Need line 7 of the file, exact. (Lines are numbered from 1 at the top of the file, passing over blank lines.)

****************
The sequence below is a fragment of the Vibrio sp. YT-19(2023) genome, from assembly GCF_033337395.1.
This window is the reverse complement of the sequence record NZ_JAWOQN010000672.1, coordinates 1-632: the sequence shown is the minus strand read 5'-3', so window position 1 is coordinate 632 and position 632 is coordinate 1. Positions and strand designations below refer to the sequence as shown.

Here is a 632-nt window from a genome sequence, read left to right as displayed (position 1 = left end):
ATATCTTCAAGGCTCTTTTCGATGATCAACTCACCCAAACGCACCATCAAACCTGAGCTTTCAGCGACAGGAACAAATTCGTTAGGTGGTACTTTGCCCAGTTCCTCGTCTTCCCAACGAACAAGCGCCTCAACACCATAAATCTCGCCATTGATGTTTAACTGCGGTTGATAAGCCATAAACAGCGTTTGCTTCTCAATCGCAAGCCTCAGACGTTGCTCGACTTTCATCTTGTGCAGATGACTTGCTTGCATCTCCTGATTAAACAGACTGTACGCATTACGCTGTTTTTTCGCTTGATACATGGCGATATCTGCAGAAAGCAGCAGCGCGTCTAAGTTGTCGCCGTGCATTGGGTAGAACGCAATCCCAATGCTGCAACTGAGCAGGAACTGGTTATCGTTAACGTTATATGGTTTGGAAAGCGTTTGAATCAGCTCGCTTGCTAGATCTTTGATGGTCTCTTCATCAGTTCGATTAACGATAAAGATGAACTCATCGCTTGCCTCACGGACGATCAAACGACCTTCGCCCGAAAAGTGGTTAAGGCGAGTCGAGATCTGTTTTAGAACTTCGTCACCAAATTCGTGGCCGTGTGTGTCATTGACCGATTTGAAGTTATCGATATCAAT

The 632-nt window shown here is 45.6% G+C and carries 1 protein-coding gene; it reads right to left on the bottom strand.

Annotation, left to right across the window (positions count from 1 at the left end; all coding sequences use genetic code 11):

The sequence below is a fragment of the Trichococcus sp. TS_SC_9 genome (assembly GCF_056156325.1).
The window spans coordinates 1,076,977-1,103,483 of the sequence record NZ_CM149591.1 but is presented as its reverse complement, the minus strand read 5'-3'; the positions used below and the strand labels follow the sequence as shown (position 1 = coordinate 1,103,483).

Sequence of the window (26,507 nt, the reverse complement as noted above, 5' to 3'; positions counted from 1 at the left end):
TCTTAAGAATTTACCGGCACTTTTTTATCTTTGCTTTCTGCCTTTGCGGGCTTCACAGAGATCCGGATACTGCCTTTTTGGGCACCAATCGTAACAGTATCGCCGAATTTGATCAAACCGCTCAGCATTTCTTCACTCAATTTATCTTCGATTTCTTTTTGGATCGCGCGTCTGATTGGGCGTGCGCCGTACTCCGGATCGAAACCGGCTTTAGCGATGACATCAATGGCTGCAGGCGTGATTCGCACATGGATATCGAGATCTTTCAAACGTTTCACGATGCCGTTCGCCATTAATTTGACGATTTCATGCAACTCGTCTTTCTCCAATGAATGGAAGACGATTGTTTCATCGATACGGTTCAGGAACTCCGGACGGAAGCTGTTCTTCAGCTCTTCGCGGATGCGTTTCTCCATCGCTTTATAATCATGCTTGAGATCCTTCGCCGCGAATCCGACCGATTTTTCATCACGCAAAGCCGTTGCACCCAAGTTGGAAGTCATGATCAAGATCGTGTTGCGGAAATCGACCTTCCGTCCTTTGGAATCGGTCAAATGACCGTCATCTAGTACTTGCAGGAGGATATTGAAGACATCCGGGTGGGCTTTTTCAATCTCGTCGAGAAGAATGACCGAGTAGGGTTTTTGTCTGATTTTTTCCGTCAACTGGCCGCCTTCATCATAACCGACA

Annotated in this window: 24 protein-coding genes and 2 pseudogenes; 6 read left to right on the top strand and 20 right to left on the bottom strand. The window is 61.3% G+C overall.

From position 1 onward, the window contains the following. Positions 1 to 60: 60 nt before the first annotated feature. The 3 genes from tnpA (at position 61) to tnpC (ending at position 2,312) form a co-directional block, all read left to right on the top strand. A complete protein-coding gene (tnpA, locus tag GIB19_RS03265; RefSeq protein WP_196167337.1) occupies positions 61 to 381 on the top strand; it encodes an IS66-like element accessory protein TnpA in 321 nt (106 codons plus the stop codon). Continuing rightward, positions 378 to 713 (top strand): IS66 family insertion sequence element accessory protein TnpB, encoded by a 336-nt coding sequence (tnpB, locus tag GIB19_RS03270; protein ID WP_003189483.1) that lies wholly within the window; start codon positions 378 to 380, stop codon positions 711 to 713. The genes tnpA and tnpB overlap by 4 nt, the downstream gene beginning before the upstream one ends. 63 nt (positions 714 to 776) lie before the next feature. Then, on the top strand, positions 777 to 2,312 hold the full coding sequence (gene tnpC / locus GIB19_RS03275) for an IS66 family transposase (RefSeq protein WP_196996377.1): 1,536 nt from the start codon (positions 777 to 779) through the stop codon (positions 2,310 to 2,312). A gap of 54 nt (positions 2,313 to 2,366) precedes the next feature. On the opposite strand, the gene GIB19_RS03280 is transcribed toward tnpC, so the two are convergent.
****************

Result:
The sequence below is a fragment of the Trichococcus sp. TS_SC_9 genome (assembly GCF_056156325.1).